|Non-Regulatory Agreement Units||Nuclear generating units or portions thereof whose decommissioning-related activities are not subject to contractual elimination under regulatory accounting|
|NOSA||Nuclear Operating Services Agreement|
|NPDES||National Pollutant Discharge Elimination System|
|NPNS||Normal Purchase Normal Sale scope exception|
|NRC||Nuclear Regulatory Commission|
|NWPA||Nuclear Waste Policy Act of 1982|
|NYISO||New York ISO|
|NYMEX||New York Mercantile Exchange|
|NYPSC||New York Public Service Commission|
|OPEB||Other Postretirement Employee Benefits|
|PA DEP||Pennsylvania Department of Environmental Protection|
|PAPUC||Pennsylvania Public Utility Commission|
|PCAOB||Public Company Accounting Oversight Board|
|PG&E||Pacific Gas and Electric Company|
|PJM||PJM Interconnection, LLC|
|PPA||Power Purchase Agreement|
|PP&E||Property, Plant, and Equipment|
|Price-Anderson Act||Price-Anderson Nuclear Industries Indemnity Act of 1957|
|PRP||Potentially Responsible Parties|
|PSDAR||Post-shutdown Decommissioning Activities Report|
|PSEG||Public Service Enterprise Group Incorporated|
|PUCT||Public Utility Commission of Texas|
|RCRA||Resource Conservation and Recovery Act of 1976, as amended|
|REC||Renewable Energy Credit which is issued for each megawatt hour of generation from a qualified renewable energy source|
|Regulatory Agreement Units||Nuclear generating units or portions thereof whose decommissioning-related activities are subject to contractual elimination under regulatory accounting|
|RFP||Request for Proposal|
|RGGI||Regional Greenhouse Gas Initiative|
|RIN||Renewable Identification Number|
|RMC||Risk Management Committee|
|RNF||Revenue Net of Purchased Power and Fuel Expense|
|ROE||Return on equity|
|RPS||Renewable Energy Portfolio Standards|
|RTO||Regional Transmission Organization|
|S&P||Standard & Poor’s Ratings Services|
|SAIFI||System Average Interruption Frequency Index|
|SEC||United States Securities and Exchange Commission|
|SERC||SERC Reliability Corporation (formerly Southeast Electric Reliability Council)|
|SNF||Spent Nuclear Fuel|
|SOFR||Secured Overnight Financing Rate|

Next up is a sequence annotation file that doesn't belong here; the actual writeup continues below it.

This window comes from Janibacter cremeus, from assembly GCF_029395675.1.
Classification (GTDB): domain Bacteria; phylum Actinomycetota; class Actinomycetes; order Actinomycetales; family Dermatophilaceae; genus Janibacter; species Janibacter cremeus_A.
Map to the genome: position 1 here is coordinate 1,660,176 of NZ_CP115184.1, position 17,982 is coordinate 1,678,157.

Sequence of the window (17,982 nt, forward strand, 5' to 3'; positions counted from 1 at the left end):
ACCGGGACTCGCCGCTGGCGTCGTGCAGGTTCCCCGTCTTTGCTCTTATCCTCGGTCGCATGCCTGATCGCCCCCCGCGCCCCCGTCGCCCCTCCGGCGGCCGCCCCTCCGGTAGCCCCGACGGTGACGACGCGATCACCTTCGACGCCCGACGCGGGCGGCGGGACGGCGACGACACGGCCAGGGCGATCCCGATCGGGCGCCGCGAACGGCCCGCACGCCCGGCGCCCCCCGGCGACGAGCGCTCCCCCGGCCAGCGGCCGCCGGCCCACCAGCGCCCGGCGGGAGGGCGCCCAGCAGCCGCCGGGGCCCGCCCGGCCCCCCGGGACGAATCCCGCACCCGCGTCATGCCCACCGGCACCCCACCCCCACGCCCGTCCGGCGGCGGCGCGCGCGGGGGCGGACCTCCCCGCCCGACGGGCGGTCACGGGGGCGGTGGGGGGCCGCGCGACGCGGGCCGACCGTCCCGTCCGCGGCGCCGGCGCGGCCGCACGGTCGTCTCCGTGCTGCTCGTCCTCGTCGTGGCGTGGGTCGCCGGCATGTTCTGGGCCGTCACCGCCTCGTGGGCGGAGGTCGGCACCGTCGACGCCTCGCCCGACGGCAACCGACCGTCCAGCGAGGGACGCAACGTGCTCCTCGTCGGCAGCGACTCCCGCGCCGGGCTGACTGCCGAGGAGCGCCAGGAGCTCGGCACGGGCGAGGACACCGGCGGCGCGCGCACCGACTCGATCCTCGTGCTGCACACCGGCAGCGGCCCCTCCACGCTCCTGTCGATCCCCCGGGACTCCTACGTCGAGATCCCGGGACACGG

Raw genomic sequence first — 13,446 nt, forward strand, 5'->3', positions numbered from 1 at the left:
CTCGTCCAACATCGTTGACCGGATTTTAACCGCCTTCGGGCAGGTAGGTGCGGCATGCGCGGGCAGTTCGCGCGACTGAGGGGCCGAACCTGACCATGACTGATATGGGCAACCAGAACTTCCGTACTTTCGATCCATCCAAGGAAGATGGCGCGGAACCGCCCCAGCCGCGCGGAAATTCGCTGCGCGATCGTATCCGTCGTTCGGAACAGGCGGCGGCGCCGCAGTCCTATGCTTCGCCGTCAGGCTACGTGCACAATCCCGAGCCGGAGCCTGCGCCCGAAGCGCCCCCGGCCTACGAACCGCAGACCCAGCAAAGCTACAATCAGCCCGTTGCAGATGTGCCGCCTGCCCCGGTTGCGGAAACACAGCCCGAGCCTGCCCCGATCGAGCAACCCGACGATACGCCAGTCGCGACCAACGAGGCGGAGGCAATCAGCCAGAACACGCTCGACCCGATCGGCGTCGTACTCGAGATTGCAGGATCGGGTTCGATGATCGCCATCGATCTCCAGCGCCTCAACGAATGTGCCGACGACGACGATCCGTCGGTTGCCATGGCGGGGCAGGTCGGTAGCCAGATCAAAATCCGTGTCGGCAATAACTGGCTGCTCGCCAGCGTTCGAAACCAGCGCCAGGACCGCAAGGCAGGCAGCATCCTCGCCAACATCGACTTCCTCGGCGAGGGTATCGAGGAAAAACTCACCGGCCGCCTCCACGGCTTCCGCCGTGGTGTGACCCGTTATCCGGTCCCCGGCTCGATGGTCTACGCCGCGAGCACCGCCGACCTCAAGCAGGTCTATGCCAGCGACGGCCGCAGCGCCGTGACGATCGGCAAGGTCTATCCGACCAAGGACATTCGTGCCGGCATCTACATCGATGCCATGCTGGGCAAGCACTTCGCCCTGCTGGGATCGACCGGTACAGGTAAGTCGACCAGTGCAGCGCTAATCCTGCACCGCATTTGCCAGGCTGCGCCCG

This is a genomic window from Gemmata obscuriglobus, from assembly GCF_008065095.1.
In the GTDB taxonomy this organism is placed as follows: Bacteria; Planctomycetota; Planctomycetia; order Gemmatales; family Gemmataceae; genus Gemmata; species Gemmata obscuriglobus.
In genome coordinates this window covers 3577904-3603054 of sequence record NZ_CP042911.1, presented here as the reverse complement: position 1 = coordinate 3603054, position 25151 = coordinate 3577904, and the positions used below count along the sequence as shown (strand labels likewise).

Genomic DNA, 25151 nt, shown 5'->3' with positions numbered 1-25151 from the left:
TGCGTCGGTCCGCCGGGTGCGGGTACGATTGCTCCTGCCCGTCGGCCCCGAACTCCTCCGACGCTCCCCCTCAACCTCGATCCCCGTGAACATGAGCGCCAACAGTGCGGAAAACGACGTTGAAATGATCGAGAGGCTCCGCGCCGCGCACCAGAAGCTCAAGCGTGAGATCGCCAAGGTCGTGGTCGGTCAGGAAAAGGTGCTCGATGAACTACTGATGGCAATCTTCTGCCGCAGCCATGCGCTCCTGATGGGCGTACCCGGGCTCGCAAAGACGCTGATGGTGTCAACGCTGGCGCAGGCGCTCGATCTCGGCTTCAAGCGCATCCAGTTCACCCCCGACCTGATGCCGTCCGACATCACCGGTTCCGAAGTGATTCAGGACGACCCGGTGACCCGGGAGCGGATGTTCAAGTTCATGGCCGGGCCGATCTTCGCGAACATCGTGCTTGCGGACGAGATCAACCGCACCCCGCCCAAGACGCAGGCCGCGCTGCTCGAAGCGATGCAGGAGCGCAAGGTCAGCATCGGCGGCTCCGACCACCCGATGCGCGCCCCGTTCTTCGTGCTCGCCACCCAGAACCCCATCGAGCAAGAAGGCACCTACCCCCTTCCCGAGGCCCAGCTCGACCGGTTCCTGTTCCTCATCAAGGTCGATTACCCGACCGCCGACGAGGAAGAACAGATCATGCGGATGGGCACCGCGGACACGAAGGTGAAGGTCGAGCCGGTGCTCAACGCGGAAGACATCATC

|SOS||Standard Offer Service|
|SPP||Southwest Power Pool|
|STEM||Science, Technology, Engineering, and Mathematics|
U.S. Court of Appeals for the D.C. Circuit
|United States Court of Appeals for the District of Columbia Circuit|
|VIE||Variable Interest Entity|
|WECC||Western Electric Coordinating Council|
|ZEC||Zero Emission Credit|
|ZES||Zero Emission Standard|
This combined Annual Report on Form 10-K is being filed separately by Constellation Energy Corporation and Constellation Energy Generation, LLC, (Registrants). Information contained herein relating to any individual Registrant is filed by the Registrant on its own behalf.
CAUTIONARY STATEMENTS REGARDING FORWARD-LOOKING INFORMATION
This Report contains certain forward-looking statements within the meaning of the Private Securities Litigation Reform Act of 1995 that are subject to risks and uncertainties. Words such as “could,” “may,” “expects,” “anticipates,” “will,” “targets,” “goals,” “projects,” “intends,” “plans,” “believes,” “seeks,” “estimates,” “predicts,” and variations on such words, and similar expressions that reflect our current views with respect to future events and operational, economic and financial performance, are intended to identify such forward-looking statements.
The factors that could cause actual results to differ materially from the forward-looking statements made by us include those factors discussed herein, including those factors discussed in (a) Part I, ITEM 1A. Risk Factors, (b) Part II, ITEM 7. Management’s Discussion and Analysis of Financial Condition and Results of Operations, (c) Part II, ITEM 8. Financial Statements and Supplementary Data: Note 19, Commitments and Contingencies, and (d) other factors discussed in filings with the SEC. Readers are cautioned not to place undue reliance on these forward-looking statements, which apply only as of the date of this Report. None of the Registrants undertakes any obligation to publicly release any revision to its forward-looking statements to reflect events or circumstances after the date of this Report.
WHERE TO FIND MORE INFORMATION